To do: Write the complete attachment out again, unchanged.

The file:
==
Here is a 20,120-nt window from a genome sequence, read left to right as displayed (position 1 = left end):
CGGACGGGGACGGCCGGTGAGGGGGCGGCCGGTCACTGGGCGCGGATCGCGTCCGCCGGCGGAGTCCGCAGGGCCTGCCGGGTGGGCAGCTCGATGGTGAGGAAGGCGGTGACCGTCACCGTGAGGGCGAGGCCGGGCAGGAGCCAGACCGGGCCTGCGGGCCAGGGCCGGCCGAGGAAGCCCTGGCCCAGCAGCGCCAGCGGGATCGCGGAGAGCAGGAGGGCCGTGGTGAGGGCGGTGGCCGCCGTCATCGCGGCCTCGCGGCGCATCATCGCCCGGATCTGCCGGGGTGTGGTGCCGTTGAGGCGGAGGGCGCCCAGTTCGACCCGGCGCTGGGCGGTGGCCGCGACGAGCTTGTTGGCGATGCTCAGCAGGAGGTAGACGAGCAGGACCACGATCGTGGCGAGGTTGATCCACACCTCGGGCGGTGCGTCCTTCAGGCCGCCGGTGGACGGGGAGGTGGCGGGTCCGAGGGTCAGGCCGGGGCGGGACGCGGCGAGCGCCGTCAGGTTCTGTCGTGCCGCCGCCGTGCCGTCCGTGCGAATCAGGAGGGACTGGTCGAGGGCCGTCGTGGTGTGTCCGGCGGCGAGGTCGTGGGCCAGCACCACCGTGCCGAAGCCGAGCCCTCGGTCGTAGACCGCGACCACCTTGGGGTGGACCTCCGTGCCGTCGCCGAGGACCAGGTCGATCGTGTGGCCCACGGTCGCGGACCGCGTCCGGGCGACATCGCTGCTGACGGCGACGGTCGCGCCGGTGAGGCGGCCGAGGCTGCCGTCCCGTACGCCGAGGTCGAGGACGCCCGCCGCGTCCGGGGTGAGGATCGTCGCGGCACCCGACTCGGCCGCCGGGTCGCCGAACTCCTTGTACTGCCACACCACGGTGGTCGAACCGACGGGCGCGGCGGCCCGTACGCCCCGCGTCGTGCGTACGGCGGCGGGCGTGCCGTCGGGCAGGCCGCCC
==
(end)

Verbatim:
Here is a 20,120-nt window from a genome sequence, read left to right as displayed (position 1 = left end):
CGGACGGGGACGGCCGGTGAGGGGGCGGCCGGTCACTGGGCGCGGATCGCGTCCGCCGGCGGAGTCCGCAGGGCCTGCCGGGTGGGCAGCTCGATGGTGAGGAAGGCGGTGACCGTCACCGTGAGGGCGAGGCCGGGCAGGAGCCAGACCGGGCCTGCGGGCCAGGGCCGGCCGAGGAAGCCCTGGCCCAGCAGCGCCAGCGGGATCGCGGAGAGCAGGAGGGCCGTGGTGAGGGCGGTGGCCGCCGTCATCGCGGCCTCGCGGCGCATCATCGCCCGGATCTGCCGGGGTGTGGTGCCGTTGAGGCGGAGGGCGCCCAGTTCGACCCGGCGCTGGGCGGTGGCCGCGACGAGCTTGTTGGCGATGCTCAGCAGGAGGTAGACGAGCAGGACCACGATCGTGGCGAGGTTGATCCACACCTCGGGCGGTGCGTCCTTCAGGCCGCCGGTGGACGGGGAGGTGGCGGGTCCGAGGGTCAGGCCGGGGCGGGACGCGGCGAGCGCCGTCAGGTTCTGTCGTGCCGCCGCCGTGCCGTCCGTGCGAATCAGGAGGGACTGGTCGAGGGCCGTCGTGGTGTGTCCGGCGGCGAGGTCGTGGGCCAGCACCACCGTGCCGAAGCCGAGCCCTCGGTCGTAGACCGCGACCACCTTGGGGTGGACCTCCGTGCCGTCGCCGAGGACCAGGTCGATCGTGTGGCCCACGGTCGCGGACCGCGTCCGGGCGACATCGCTGCTGACGGCGACGGTCGCGCCGGTGAGGCGGCCGAGGCTGCCGTCCCGTACGCCGAGGTCGAGGACGCCCGCCGCGTCCGGGGTGAGGATCGTCGCGGCACCCGACTCGGCCGCCGGGTCGCCGAACTCCTTGTACTGCCACACCACGGTGGTCGAACCGACGGGCGCGGCGGCCCGTACGCCCCGCGTCGTGCGTACGGCGGCGGGCGTGCCGTCGGGCAGGCCGCCC